The Palaeolithic industry is a typical flake-industry, the laminarity is very low, there are only 2 Aurignacian-like retouched blades and two Gravettian-like backed bladelets. There are no signs of Levallois-debitage, the application of the bifacial technique can be observed only at the leaf-shaped tools.
In the assemblage collected from the surface there are 54 formal tools mostly made of limnic quarzite. The Palaeolithic and younger prehistoric stone tools were separated on strict techno-typological basis. We classified 46 tools belonging to the Palaeolithic industry.
Among the Palaeolithic formal tools we distinguished 4 fundamental tool categories. The given percentages have only informative value since the number of the tools is less than 100.
There are altogether 16 pieces of flake end-scrapers (34.78 %). The blanks have generally a massive, slightly elongated, blade-like form. There is a raw material preference, 4 pieces were made of limnic quartzite, 1 piece of radiolarite and the rest of silex. Morphologically the end-scrapers are very variable, most of the pieces have a convex working edge. The Upper Palaeolithic end-scraper types are represented by 6 rather atypical pieces, there are 5 pieces of carinated end-scrapers and one nosed end-scraper. However, on the whole, typologically end-scrapers make an Aurignacian-like impression. On Fig. 16.7 a carinated end-scraper made of siliceous pebble can be seen. One small sized sub-circular end-scraper resembles the so called groszak (Typ Heidenschmiede, Bosinski 1967:33) of the Micoquian industries. The lateral retouching is not so frequent, but it is a common phenomenon at the Moravian Szeletian sites e.g. at the recently excavated Želešice III (Škrdla et al. 2014: 92, Fig. 12:13, 98, Fig. 12: 13, 15, 16).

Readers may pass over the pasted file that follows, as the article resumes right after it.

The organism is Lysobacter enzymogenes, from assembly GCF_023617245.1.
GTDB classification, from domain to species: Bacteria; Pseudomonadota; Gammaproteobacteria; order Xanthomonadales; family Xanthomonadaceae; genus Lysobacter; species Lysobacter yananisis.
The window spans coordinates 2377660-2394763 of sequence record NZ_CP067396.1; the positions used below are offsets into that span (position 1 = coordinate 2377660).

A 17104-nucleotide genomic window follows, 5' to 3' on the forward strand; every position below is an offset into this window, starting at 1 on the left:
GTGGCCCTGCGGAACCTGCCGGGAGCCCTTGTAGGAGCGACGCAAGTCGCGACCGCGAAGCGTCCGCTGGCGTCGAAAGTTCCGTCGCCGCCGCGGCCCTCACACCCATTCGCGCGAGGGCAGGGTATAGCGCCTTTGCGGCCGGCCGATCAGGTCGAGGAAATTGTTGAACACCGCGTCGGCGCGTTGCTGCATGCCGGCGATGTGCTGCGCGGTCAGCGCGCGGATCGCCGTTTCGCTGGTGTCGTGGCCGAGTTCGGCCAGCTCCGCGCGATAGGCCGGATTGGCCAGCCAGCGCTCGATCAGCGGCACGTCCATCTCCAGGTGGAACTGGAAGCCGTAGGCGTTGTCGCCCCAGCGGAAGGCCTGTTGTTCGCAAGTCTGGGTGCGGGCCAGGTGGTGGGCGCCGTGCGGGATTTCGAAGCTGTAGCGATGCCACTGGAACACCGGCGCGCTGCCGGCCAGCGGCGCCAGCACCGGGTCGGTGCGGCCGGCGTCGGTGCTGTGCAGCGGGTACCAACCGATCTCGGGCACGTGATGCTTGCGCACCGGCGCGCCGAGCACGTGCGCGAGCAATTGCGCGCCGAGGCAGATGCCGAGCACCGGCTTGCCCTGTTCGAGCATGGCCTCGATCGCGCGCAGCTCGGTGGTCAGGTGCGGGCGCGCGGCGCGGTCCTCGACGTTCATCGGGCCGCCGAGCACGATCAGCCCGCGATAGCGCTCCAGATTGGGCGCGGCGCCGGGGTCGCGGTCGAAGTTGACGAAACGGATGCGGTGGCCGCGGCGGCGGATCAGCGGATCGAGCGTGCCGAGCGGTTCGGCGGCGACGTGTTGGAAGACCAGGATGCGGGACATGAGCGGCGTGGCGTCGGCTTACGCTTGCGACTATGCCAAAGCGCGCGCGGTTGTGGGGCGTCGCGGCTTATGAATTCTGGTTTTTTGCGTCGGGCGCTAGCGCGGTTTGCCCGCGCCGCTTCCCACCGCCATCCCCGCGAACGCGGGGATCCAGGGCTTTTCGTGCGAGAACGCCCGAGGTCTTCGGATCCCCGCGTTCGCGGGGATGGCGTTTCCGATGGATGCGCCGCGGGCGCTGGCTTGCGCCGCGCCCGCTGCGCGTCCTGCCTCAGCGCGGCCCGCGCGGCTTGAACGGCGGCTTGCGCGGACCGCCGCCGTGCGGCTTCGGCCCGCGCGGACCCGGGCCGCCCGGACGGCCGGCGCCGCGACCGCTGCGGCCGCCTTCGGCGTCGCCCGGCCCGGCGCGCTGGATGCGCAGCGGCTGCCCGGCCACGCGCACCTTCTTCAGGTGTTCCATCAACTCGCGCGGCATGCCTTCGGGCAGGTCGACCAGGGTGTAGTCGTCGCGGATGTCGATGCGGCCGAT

Ventral thinning of the proximal part and elimination of the bulb occur sometimes. These phenomena are well known at the Moravian or Bavarian Szeletian sites like Trboušany (Hladíková 2002: 78, Obr. 9:3,4,7) and Zeitlarn (Schönweiss-Werner 1986: 10, Abb. 3:8; Heinen-Beck 1997: 84, Abb. 7:5,6) as well as in the Cserhát Mountains, for example at Galgagyörk-Csonkás-hegy (Markó et al. 2002: 249, Fig 2.1, 2.4) and Legénd-Káldy-tanya (Markó-Péntek 2003-2004: 169, Fig. 4.7).
On one occasion the direction of the detachment could not be determined unambiguously, that is why this piece can be classified perhaps rather as side-scraper. It has a very characteristic attribute typical for the Polish or German Micoquian industries (Keilmessergruppe), namely the so-called Prądnik-technique. It is present at some archaic Szeletian sites in Moravia as Jezeřany I. and II. (Oliva 1979: 48). We have another example in the Cserhát Mountains, the above mentioned bifacial knife from the KFH site.
The tool category of the leaf-shaped tools consists of 5 pieces (10.87 %). Three pieces were made of silex, 1-1 piece of limnic quartzite and of felsitic porphyry. Altogether 3 pieces could be interpreted as leaf-points. A common characteristic is the WGK. The 2 small sized leaf-points should be correlated to the nearby Szeletian site at KFH site, a greater but broken piece resembles the Micoquian-Bábonyien pieces of the Legénd-Káldy-tanya (Markó-Péntek 2003-2004: 168, Fig.3).
On Fig. 14.1 a leaf-point made of felsitic porphyry can be seen. The shape is symmetrical. Both the longitudinal section and the cross section are plano-convex. The top-view is slightly rhomboid (trapezoid). The edges are worked with WGK. Dimensions: 49×22×8 mm.
Another leaf-point made of local silex, has a near biconvex longitudinal and cross section. The piece has an unusual asymmetrical shape, the left edge is curved, the right edge is rather angular. The edges are worked with WGK. Dimensions: 47×27×9 mm (Fig. 14.2, Fig. 16.1).
A leaf-point made of local silex, has a near biconvex longitudinal and cross section. The piece has a narrow, symmetrical, elongated form, which is present even in the Micoquian-Bábonyian industry (Zandler-Béres 2014: 76, Fig. 5). The edges are worked with WGK. Dimensions: (44)×24×10 mm (Fig. 14.3, Fig. 16.3).